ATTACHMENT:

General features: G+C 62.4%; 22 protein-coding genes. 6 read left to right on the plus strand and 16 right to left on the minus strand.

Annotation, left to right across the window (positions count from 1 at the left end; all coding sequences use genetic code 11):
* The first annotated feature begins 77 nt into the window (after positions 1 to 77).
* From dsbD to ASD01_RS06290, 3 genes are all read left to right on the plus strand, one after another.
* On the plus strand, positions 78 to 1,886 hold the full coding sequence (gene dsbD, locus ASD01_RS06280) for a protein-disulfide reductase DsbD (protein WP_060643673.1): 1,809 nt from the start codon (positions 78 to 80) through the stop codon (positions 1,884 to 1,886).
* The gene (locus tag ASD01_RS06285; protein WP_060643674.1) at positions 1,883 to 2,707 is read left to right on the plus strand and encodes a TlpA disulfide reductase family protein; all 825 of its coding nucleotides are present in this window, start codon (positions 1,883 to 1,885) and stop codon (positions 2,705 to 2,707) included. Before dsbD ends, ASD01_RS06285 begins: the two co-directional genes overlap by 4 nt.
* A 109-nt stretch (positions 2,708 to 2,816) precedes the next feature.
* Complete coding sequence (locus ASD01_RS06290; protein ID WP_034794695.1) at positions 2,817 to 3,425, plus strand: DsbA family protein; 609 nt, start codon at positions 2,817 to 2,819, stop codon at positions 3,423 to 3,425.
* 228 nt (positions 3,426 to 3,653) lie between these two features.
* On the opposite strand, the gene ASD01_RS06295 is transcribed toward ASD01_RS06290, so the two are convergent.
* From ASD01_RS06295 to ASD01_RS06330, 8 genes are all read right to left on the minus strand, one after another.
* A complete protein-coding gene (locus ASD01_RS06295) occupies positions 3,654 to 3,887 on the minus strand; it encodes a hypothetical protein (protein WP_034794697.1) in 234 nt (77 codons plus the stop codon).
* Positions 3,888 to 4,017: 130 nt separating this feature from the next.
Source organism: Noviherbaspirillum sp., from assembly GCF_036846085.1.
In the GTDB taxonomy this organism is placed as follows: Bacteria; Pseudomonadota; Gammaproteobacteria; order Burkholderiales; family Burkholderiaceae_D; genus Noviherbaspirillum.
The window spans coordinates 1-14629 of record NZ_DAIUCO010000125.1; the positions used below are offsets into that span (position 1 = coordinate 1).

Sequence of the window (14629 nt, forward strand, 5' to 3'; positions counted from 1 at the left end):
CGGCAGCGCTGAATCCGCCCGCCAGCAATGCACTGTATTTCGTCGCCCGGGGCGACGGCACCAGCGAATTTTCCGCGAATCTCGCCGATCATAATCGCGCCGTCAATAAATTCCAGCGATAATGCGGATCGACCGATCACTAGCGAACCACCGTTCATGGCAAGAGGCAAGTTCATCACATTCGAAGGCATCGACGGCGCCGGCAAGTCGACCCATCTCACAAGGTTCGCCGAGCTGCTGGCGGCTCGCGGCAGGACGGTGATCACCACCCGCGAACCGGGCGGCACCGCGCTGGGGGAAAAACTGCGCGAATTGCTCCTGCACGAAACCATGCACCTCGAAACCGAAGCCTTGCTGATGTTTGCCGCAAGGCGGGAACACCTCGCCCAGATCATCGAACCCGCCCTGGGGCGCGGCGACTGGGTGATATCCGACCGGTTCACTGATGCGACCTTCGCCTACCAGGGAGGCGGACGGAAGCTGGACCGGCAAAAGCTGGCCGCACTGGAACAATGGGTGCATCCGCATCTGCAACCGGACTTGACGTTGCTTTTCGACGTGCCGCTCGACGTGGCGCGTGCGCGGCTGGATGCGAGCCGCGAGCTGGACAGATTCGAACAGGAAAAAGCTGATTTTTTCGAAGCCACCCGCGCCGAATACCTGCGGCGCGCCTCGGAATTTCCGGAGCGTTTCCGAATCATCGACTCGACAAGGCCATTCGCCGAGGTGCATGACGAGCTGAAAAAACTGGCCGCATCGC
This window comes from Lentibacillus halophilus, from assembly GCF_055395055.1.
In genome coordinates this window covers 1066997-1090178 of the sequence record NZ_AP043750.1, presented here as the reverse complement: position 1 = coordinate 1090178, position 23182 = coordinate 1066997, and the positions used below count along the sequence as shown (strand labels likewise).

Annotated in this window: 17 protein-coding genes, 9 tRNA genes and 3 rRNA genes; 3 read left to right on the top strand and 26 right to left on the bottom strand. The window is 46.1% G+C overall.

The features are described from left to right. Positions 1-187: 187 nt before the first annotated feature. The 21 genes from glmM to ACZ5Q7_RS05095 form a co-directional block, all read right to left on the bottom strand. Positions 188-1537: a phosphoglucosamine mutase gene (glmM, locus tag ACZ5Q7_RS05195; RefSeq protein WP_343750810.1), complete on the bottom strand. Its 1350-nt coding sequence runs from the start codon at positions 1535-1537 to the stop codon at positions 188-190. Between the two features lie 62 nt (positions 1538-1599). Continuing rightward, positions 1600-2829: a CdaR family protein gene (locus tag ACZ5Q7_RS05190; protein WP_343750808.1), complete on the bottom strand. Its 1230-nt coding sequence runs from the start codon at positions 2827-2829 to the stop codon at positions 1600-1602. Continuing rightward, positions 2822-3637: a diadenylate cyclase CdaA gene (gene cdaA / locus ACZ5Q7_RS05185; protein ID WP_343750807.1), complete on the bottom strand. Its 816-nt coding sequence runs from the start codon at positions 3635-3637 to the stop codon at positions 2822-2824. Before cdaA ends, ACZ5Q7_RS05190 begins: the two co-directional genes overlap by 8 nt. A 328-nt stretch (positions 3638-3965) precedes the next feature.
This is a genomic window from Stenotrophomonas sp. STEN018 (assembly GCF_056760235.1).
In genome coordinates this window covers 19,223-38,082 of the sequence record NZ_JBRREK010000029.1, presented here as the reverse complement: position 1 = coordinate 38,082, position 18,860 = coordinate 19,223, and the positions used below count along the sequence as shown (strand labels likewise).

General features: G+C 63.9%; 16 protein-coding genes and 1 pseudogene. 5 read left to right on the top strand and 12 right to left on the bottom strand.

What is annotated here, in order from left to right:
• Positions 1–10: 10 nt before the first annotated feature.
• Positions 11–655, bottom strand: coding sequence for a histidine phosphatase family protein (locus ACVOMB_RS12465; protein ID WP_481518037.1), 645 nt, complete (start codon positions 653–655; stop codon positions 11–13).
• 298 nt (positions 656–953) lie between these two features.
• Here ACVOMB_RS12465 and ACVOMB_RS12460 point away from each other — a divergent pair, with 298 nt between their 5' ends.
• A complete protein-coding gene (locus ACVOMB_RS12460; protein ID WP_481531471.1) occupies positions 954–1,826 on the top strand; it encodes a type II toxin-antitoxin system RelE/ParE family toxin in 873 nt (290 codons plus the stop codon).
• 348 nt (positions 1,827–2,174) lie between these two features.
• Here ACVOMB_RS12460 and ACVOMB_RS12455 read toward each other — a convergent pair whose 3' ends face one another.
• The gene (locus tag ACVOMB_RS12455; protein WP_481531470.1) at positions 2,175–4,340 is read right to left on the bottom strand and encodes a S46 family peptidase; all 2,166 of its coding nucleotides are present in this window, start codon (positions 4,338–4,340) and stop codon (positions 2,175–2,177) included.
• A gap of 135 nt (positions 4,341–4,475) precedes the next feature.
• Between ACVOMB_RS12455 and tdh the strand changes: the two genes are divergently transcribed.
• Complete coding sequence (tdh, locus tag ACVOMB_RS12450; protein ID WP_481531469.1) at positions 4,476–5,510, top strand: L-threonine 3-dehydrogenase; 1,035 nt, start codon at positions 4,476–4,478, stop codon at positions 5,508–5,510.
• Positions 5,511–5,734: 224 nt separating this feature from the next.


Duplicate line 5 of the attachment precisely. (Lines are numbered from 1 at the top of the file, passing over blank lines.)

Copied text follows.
* On the plus strand, positions 78 to 1,886 hold the full coding sequence (gene dsbD, locus ASD01_RS06280) for a protein-disulfide reductase DsbD (protein WP_060643673.1): 1,809 nt from the start codon (positions 78 to 80) through the stop codon (positions 1,884 to 1,886).